By Josh Spring
When we talk about history, we tend to discuss particular individuals, groups or campaigns that were covered in abundance by the press and that accomplished specific changes. Or we look at history as a series of highlighted stories through decades. These parts of history are very important and certainly can serve as inspiration for our work continuing. But not looking at the whole picture and instead seeing history as a limited number if inspirational stories can make systemic change seem unobtainable. Take for example the “Civil Rights Movement”. We learn about “Brown v. Board of Education”, “Rosa Parks and the Montgomery Bus Boycott”, the “Little Rock Nine”, the “Lunch Counter Sit-Ins”, “Ruby Bridges”, “Freedom Riders”, “Marches, Dogs, Hoses and Bombs in Birmingham”, the “March on Washington”, “I Have a Dream”, the “Civil Rights Act”, the “March to Montgomery”, the “Poor Peoples’ Campaign” and the assassination of Reverend Dr. Martin Luther King Jr. I list each of these in quotations because the way history is taught and discussed, these actions have in many ways been made into products that sell books, movies and are used by corporations to fain care. For many they have become stories of the past you hear about, with larger than life characters who had some genius ideas, unfettered focus and through these this limited list of events, accomplished major changes.
What do most people think about this information? They feel uplifted and thankful. What does history told in this way lead most people to do? You might say to yourself, “Well, I can’t have that unfettered focus because I have to go to work, I have to feed my kids, I have to pay the rent” or “I have to find a home, I have to avoid harassment by the police, I have to deal with family issues, I have to play with my children…”. Or perhaps, “Well, I don’t have any genius ideas”, “I’m not good at giving speeches”, “I don’t know how to lead a march or organize a boycott.” So then we say, “I really wish we had a ‘Martin Luther King’ today, we really need a strong leader.”
But here’s the thing, history, systemic change and over-throw of systems don’t actually happen in a series of stories led by fearless, other-worldly strategic geniuses with nothing else going on in their lives. No, changing systems and creating and implementing new systems are accomplished by the hard work of many people, with different sets of strengths and limitations and with lots going on in their lives. The larger than life characters in these stories were not larger than life. They struggled, screwed up, got distracted at times, had other close people to care for, got confused and were not isolated islands spitting out perfect ideas and plans. These stories are not story-book at all. They all involve people going to long meetings, arguing about tactics, trying to agree on goals, planning actions and then having to reschedule them, implementing plans that work and plans that don’t. People didn’t one day just decide to make some major move that would have long-lasting impact. People planned, evaluated, fed their kids, attended marches, went to school, gave speeches, cleaned their dishes, cried, looked for employment, clapped, struggled to pay the rent, felt scared but supported each other, read, led, followed and everything else humans have to do both to live and force change. The gathering of people created support systems that allowed this to be possible.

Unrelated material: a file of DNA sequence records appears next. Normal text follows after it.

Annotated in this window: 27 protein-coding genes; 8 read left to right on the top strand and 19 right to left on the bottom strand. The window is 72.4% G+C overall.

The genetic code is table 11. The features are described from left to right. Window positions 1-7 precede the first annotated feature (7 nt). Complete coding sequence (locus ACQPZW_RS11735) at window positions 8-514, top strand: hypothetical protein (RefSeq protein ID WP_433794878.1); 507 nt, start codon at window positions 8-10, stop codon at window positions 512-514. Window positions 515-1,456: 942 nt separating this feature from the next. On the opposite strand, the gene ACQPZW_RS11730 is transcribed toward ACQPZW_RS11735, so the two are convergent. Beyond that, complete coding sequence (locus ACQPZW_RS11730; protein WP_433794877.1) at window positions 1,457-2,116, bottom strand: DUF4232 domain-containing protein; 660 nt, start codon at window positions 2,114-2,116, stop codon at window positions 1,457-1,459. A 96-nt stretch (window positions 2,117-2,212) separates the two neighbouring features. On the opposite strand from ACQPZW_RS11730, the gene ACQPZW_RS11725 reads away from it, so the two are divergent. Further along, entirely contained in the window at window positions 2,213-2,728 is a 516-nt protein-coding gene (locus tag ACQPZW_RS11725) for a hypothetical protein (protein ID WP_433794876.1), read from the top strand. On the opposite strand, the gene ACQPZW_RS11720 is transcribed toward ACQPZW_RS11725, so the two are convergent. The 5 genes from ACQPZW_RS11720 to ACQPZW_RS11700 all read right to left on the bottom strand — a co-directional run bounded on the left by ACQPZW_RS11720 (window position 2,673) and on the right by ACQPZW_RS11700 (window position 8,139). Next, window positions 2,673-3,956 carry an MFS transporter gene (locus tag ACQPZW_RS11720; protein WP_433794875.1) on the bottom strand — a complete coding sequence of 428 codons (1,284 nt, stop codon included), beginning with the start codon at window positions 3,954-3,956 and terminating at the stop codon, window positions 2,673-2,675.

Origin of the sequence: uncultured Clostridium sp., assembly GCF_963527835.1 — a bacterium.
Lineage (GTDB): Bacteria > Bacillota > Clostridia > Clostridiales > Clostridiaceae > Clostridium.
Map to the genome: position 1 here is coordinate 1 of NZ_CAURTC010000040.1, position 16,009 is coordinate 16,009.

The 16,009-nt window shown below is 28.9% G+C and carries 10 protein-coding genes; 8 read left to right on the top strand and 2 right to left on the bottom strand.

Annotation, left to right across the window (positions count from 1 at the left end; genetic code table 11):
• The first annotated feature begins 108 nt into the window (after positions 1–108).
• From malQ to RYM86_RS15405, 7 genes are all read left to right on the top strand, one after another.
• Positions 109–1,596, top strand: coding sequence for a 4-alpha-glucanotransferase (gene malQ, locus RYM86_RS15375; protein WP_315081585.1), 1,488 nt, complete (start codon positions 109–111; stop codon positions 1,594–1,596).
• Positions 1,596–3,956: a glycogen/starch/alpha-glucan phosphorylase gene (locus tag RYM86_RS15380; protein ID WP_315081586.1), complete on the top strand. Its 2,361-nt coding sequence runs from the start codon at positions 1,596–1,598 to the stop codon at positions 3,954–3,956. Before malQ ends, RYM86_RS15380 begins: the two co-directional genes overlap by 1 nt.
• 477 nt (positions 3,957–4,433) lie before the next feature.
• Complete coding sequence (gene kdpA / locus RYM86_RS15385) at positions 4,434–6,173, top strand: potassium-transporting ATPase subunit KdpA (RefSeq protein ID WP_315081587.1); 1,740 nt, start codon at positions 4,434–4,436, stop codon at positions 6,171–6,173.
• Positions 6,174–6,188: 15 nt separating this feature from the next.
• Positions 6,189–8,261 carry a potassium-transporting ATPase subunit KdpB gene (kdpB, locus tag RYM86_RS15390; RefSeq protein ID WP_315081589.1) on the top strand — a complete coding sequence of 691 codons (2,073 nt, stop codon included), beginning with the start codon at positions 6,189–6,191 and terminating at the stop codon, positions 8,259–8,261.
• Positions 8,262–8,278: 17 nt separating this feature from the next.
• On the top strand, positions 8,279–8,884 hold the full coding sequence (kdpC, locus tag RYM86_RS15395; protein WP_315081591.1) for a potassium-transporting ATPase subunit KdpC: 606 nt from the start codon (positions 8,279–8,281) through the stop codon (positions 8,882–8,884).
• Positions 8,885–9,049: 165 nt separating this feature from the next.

We learn about all of these stories that from the tell of it seemed to achieve major accomplishments through a limited number of wonderful actions. We don’t learn about all of the many, many more other actions, both successful and unsuccessful. We don’t learn about the many boycotts in small towns, the neighborhood marches to stop displacement, the workers gathering to demand fair wages, the many lawsuits to challenge inhumane municipal laws, the disruption of discriminatory meetings, the rallies against red-lining, the establishment of neighborhood-serving organizations, the sit-ins at public offices, etc. We don’t learn about the hours, days, months and years of knocking on doors, street-corner conversations, hanging flyers, making phone calls, cooking meals for gatherings, documenting evidence, honing statements and crafting demands.
People and organizations behind current inhumane systems want us to think that movements are the result of one or a few special people. In fact, they, themselves, want to believe that too, because, for them the reality that movement and the topple of injustice is led by small groups of regular people who build into larger and larger groups of regular people,
is much scarier. We have the power.